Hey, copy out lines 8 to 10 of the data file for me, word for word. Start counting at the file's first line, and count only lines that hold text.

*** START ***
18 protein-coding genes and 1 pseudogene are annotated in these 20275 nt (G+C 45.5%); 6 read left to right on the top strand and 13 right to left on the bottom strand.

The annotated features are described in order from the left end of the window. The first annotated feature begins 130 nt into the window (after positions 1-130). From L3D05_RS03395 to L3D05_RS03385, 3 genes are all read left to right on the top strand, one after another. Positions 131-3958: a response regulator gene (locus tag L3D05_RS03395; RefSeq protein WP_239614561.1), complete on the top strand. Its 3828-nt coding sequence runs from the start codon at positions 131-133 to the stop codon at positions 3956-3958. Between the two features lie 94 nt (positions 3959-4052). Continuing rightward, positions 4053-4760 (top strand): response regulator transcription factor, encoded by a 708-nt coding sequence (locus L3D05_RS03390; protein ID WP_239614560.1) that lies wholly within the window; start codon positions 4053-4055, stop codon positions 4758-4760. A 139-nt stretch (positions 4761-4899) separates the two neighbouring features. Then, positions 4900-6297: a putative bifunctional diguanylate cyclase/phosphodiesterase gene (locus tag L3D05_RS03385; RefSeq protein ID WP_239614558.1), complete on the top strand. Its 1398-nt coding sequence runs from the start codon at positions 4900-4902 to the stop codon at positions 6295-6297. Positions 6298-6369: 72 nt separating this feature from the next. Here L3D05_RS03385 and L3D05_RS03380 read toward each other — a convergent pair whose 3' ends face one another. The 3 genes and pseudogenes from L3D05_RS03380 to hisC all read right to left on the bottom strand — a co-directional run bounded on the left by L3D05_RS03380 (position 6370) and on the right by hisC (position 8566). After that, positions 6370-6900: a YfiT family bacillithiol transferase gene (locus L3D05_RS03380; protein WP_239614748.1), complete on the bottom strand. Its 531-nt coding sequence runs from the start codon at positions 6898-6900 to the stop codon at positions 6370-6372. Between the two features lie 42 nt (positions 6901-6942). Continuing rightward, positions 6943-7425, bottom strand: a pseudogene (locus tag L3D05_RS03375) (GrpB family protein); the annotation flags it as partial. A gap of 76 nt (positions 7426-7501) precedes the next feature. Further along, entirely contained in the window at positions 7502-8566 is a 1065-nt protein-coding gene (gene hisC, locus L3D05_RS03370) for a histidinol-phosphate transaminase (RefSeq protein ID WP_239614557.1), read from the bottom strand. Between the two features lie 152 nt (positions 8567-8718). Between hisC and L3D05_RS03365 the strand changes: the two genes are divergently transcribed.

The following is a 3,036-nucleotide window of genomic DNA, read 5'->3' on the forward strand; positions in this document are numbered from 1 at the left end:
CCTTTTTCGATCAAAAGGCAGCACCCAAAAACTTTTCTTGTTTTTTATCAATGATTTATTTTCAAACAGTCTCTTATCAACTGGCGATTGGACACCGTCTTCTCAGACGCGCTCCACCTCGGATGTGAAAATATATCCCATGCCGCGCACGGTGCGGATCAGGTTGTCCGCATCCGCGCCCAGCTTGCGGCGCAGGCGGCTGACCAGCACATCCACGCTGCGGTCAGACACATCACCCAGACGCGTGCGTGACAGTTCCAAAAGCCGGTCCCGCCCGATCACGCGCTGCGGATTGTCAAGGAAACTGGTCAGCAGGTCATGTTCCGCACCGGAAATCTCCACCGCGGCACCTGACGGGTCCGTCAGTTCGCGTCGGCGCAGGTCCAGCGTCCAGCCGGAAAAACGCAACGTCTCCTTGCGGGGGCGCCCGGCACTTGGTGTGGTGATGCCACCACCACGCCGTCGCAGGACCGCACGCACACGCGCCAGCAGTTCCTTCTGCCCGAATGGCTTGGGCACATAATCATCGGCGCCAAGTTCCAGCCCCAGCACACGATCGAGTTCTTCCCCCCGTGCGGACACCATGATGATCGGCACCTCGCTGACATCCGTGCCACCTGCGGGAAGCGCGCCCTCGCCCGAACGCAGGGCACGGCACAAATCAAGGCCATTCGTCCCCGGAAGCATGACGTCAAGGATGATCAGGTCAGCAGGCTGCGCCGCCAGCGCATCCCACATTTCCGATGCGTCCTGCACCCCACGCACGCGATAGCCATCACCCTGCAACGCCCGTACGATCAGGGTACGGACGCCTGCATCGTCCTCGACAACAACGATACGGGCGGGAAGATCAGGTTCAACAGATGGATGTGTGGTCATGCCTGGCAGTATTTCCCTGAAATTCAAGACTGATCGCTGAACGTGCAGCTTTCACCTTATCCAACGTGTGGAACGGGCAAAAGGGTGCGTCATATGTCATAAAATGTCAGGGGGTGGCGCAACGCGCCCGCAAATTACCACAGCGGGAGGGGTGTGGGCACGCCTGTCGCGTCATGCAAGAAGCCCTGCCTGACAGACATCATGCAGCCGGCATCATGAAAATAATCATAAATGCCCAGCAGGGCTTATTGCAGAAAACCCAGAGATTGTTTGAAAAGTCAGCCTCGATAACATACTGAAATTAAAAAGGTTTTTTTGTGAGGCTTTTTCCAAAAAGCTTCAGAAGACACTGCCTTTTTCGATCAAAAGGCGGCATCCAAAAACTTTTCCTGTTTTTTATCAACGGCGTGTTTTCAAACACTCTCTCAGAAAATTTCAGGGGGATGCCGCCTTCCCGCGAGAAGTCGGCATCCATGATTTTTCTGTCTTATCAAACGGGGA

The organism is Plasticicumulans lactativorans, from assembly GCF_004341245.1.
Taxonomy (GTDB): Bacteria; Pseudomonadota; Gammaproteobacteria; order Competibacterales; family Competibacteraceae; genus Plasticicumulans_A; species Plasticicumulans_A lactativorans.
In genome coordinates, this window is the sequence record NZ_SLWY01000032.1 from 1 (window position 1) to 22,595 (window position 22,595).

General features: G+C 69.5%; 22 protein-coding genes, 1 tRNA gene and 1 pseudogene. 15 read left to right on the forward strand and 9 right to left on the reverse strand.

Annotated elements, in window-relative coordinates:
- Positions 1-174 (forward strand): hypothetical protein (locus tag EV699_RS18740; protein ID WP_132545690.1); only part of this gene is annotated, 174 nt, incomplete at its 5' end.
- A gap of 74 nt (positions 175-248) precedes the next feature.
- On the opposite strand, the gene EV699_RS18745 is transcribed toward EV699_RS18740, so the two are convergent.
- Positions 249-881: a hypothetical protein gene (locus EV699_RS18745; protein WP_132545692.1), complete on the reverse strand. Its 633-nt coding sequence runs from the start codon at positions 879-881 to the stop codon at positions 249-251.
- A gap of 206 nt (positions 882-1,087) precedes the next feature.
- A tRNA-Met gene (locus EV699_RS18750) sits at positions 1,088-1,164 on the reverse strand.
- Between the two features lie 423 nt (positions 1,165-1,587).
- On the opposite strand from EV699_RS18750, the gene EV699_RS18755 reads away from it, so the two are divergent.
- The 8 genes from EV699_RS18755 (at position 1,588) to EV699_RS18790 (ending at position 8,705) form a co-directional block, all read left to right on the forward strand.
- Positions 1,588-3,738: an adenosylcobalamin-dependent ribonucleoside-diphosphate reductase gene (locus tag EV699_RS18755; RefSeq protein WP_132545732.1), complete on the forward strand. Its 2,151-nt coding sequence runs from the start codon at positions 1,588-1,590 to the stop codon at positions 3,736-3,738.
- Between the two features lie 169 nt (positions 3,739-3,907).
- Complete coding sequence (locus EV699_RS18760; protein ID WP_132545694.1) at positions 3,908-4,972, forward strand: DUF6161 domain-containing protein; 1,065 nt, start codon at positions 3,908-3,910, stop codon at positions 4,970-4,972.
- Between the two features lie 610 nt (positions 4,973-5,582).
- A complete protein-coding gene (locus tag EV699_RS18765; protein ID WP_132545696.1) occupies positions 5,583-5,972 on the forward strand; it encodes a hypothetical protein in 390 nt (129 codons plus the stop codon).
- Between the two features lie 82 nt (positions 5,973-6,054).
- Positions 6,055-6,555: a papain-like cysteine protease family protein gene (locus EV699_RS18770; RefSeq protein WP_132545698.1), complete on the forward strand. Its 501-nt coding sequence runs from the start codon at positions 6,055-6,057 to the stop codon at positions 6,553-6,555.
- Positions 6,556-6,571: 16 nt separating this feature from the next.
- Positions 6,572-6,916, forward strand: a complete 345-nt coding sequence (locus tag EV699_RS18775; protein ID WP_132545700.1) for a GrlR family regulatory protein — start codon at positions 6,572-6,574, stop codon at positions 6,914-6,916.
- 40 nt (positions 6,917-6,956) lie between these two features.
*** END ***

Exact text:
General features: G+C 69.5%; 22 protein-coding genes, 1 tRNA gene and 1 pseudogene. 15 read left to right on the forward strand and 9 right to left on the reverse strand.

Annotated elements, in window-relative coordinates:
- Positions 1-174 (forward strand): hypothetical protein (locus tag EV699_RS18740; protein ID WP_132545690.1); only part of this gene is annotated, 174 nt, incomplete at its 5' end.